The Governor’s Highway Safety Association revealed in a new study that majority of teen drivers killed on the road weren’t wearing their seat belts in 2012, marking a rather disturbing find.
Of course, most of us could look back in hindsight and think of all the dumb and stupid things we all probably did, all in the name of fun…but not wearing a seat belt wasn’t one of them. In fact, pretty much all of us here at egmCarTech have always felt uncomfortable without the strapped device across our laps and chests. That said, we don’t quite understand why it’s so hard for teens to buckle up.
In 2012, the GHSA’s study found that over 51 percent of teen drivers killed during that year were found to be free of the belt during an incident and the percentage has apparently climbed since then. Additionally, they found that teen passengers are 20 percent less likely to wear seat belts–an alarming statistic when you consider that automobile crashes are the leading cause of death for teens.
GHSA’s report intends to help local towns counteract this finding by establishing better programs around the country to help encourage teen seat belt use.
Check out the release after the jump.
Report Highlights Programs With Potential to Increase Teen Seat Belt Use
Governors Highway Safety Association and The Allstate Foundation partner to identify initiatives key to reversing unbelted teen fatalities
WASHINGTON, D.C.-Buckling up has always been a simple action that dramatically increases a person’s chances of surviving a crash, but more than half of teen drivers killed in 2012 failed to use a seat belt. What’s more shocking is that this number has increased by six percent over the last three years. And worse, teen passengers killed in fatal crashes use their seat belts even less than fatally injured teen drivers – almost 20 percent less. A report by the Governors Highway Safety Association (GHSA) and The Allstate Foundation is giving states and localities tools to combat these trends by highlighting programs across the country that can serve as models to increase teen seat belt use rates.
The report, Getting It to Click: Connecting Teens and Seat Belts, examines the elements of effective teen seat belt programs, showcases promising programs currently implemented in 12 states, and recommendations to accelerate the success of programs motivating teens to buckle up.
“Crashes are already the leading cause of death for teens, and it is particularly disturbing to see the percentage of unbelted teen drivers and passengers in fatalities continue to rise,” said GHSA Executive Director Jonathan Adkins, who oversaw the development of this latest report. “It is imperative that we find out what works to make teens understand that using a seat belt may save their life and find ways to convince them to buckle up every time they get in the car.”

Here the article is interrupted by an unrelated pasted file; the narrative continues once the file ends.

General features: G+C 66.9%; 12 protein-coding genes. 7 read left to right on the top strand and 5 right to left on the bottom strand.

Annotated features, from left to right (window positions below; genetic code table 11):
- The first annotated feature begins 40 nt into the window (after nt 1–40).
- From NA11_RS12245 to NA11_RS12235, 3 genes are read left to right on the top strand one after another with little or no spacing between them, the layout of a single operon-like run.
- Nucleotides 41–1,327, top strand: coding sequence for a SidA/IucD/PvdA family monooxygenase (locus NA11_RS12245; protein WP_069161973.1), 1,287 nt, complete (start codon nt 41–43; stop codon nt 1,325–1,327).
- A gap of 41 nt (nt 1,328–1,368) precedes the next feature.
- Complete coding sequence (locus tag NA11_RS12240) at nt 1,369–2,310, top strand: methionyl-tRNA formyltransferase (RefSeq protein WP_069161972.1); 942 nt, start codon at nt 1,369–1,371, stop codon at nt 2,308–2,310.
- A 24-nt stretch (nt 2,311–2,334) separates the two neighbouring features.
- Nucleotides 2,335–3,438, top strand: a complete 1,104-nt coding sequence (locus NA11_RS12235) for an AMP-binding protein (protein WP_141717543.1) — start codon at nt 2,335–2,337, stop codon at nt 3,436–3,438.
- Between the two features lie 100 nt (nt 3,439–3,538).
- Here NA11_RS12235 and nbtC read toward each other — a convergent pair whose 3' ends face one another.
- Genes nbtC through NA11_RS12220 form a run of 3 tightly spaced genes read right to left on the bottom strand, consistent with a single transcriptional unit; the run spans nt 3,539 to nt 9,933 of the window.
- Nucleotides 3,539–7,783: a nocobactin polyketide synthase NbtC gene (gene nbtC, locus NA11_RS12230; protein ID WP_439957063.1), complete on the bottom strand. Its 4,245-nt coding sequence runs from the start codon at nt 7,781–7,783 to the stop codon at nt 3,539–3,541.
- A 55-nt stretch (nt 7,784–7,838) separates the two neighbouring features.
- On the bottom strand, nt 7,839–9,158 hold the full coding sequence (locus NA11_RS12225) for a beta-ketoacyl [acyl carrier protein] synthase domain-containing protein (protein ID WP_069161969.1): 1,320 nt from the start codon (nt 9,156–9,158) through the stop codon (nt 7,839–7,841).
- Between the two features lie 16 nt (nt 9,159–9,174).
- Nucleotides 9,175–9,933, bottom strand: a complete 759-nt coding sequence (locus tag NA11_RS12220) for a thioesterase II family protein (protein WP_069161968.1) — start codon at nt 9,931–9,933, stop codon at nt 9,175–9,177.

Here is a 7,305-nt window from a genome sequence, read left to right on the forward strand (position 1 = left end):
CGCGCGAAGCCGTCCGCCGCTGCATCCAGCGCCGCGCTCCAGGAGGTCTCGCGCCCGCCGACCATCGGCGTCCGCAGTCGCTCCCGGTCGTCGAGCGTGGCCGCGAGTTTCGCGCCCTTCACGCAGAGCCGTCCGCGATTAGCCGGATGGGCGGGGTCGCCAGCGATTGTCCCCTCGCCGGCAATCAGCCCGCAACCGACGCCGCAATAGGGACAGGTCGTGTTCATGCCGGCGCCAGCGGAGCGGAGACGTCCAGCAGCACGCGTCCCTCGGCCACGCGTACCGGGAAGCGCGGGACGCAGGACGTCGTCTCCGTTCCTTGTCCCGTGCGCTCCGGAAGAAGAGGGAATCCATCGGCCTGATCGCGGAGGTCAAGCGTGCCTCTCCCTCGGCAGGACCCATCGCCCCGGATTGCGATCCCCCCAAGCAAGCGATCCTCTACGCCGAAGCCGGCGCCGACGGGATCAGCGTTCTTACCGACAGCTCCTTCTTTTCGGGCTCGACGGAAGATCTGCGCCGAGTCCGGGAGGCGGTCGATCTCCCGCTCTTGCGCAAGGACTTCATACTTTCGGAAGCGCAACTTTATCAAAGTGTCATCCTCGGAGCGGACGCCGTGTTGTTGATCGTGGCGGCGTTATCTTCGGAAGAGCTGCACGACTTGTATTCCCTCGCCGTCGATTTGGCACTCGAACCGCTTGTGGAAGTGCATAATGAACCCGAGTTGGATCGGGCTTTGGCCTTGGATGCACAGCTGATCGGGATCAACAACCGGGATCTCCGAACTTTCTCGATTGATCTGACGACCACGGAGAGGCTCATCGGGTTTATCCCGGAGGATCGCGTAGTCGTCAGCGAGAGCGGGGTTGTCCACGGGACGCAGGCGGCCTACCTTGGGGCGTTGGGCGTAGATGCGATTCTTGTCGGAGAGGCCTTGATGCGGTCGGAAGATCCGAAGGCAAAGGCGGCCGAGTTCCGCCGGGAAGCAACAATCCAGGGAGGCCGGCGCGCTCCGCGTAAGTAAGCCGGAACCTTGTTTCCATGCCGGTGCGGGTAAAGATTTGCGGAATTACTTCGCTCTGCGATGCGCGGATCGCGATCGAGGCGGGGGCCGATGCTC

“Developing innovative, engaging approaches to teen safe driving reduces injuries and ultimately helps save lives,” said Steve Sorenson, executive vice president at Allstate. “We hope that highlighting effective programs already underway in states and cities across the country will help expand their reach and encourage everyone in the car to buckle up on every trip.”
Programs and initiatives covered in the report were identified through a survey of State Highway Safety Offices (SHSOs) conducted by GHSA in January 2014. After reviewing survey responses, an expert panel identified a number of states with strong teen seat belt-related programs that had the potential for replication by other states. These states are: Delaware, Florida, Iowa, Kansas, Massachusetts, Missouri, Montana, New York, North Dakota, Pennsylvania, Texas and Wisconsin.
Expert panel members identified seven elements that effective teen seat belt programs had in common. These include:
Laws and their enforcement;
Incorporation of social media;
Provision of incentives; and
Resources that would be useful to diverse audiences.
Programs detailed in the report all had one or more of these seven elements at their core, and the most successful used a multifaceted approach. Nearly every state has implemented campaigns that address teen road safety, and many have specific efforts that target seat belt use in particular. However, no single approach has solved the challenge of improving teen compliance with seat belt laws. Instead, research shows that combining approaches improves the likelihood of affecting teen behavior.
The state program survey and summary report were created and written by Karen Sprattler, Principal, Sprattler Group. An expert panel contributed to the report. Panel members included Kathy Bernstein Harris, National Safety Council; Anita Boles, NOYS (National Organizations for Youth Safety); Hilda Crespo, Aspira; Chuck DeWeese, New York Governor’s Traffic Safety Committee; Sandy Sinclair, National Highway Traffic Safety Administration (NHTSA); Allan Williams, researcher; GHSA’s Adkins; and Laura Glaza, The Allstate Foundation.
A PDF version of the new report is available online at www.ghsa.org.